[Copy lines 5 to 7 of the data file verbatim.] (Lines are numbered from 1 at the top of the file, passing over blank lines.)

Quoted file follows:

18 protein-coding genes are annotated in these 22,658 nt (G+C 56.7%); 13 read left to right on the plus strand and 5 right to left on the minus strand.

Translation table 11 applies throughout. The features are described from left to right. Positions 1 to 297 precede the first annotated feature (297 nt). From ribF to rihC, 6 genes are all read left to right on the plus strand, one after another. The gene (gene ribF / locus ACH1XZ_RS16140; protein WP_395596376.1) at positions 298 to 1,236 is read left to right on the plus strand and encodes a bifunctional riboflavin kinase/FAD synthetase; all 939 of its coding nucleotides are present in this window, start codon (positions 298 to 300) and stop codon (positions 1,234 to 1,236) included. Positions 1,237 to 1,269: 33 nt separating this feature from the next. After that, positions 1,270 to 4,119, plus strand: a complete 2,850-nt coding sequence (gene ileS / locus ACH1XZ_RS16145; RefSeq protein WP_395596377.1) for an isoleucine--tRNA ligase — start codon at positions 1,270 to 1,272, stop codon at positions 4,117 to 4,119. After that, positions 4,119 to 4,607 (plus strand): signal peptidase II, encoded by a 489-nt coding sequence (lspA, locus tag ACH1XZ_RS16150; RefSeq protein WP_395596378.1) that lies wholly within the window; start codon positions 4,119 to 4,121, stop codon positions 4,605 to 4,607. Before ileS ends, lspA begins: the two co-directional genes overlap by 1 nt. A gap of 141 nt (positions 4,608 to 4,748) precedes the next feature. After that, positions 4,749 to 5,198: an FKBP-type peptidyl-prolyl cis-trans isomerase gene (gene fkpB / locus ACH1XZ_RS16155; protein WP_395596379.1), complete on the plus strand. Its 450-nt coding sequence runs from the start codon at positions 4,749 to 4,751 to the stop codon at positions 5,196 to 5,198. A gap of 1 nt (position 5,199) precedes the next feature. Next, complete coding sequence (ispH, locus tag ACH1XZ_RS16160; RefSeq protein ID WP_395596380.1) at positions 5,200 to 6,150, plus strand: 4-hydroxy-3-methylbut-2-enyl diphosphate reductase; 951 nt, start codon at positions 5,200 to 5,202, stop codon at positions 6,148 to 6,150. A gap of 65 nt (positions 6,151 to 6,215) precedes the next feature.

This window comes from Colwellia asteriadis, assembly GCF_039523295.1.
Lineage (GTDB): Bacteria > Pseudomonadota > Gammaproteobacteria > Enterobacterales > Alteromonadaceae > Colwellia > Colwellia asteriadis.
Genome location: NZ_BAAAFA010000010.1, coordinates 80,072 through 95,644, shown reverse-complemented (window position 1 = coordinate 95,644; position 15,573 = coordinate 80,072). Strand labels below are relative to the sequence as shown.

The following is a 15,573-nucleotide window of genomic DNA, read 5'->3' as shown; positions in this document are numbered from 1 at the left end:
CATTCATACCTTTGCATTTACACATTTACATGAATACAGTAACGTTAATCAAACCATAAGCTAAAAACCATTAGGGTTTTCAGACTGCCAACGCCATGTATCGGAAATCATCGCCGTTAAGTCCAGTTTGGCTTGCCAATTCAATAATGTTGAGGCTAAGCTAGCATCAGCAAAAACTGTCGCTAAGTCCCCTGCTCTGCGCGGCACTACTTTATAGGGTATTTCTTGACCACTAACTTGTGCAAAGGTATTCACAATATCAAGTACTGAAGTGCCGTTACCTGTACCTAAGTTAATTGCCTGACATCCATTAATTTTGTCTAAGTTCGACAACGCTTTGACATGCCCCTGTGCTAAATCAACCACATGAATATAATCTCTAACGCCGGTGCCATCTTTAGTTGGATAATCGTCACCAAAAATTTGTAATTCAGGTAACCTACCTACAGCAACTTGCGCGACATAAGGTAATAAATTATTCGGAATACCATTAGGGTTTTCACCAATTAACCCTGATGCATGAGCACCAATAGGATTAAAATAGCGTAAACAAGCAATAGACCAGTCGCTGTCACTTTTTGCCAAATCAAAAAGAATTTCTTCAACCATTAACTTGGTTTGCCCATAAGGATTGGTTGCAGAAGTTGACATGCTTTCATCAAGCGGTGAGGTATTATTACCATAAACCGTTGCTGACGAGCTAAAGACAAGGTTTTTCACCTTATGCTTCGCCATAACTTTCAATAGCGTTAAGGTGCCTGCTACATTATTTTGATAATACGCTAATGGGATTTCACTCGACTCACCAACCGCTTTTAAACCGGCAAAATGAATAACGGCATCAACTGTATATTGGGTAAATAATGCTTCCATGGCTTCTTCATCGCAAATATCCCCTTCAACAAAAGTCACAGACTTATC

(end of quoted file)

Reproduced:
Genome location: NZ_BAAAFA010000010.1, coordinates 80,072 through 95,644, shown reverse-complemented (window position 1 = coordinate 95,644; position 15,573 = coordinate 80,072). Strand labels below are relative to the sequence as shown.

The following is a 15,573-nucleotide window of genomic DNA, read 5'->3' as shown; positions in this document are numbered from 1 at the left end:
CATTCATACCTTTGCATTTACACATTTACATGAATACAGTAACGTTAATCAAACCATAAGCTAAAAACCATTAGGGTTTTCAGACTGCCAACGCCATGTATCGGAAATCATCGCCGTTAAGTCCAGTTTGGCTTGCCAATTCAATAATGTTGAGGCTAAGCTAGCATCAGCAAAAACTGTCGCTAAGTCCCCTGCTCTGCGCGGCACTACTTTATAGGGTATTTCTTGACCACTAACTTGTGCAAAGGTATTCACAATATCAAGTACTGAAGTGCCGTTACCTGTACCTAAGTTAATTGCCTGACATCCATTAATTTTGTCTAAGTTCGACAACGCTTTGACATGCCCCTGTGCTAAATCAACCACATGAATATAATCTCTAACGCCGGTGCCATCTTTAGTTGGATAATCGTCACCAAAAATTTGTAATTCAGGTAACCTACCTACAGCAACTTGCGCGACATAAGGTAATAAATTATTCGGAATACCATTAGGGTTTTCACCAATTAACCCTGATGCATGAGCACCAATAGGATTAAAATAGCGTAAACAAGCAATAGACCAGTCGCTGTCACTTTTTGCCAAATCAAAAAGAATTTCTTCAACCATTAACTTGGTTTGCCCATAAGGATTGGTTGCAGAAGTTGACATGCTTTCATCAAGCGGTGAGGTATTATTACCATAAACCGTTGCTGACGAGCTAAAGACAAGGTTTTTCACCTTATGCTTCGCCATAACTTTCAATAGCGTTAAGGTGCCTGCTACATTATTTTGATAATACGCTAATGGGATTTCACTCGACTCACCAACCGCTTTTAAACCGGCAAAATGAATAACGGCATCAACTGTATATTGGGTAAATAATGCTTCCATGGCTTCTTCATCGCAAATATCCCCTTCAACAAAAGTCACAGACTTATC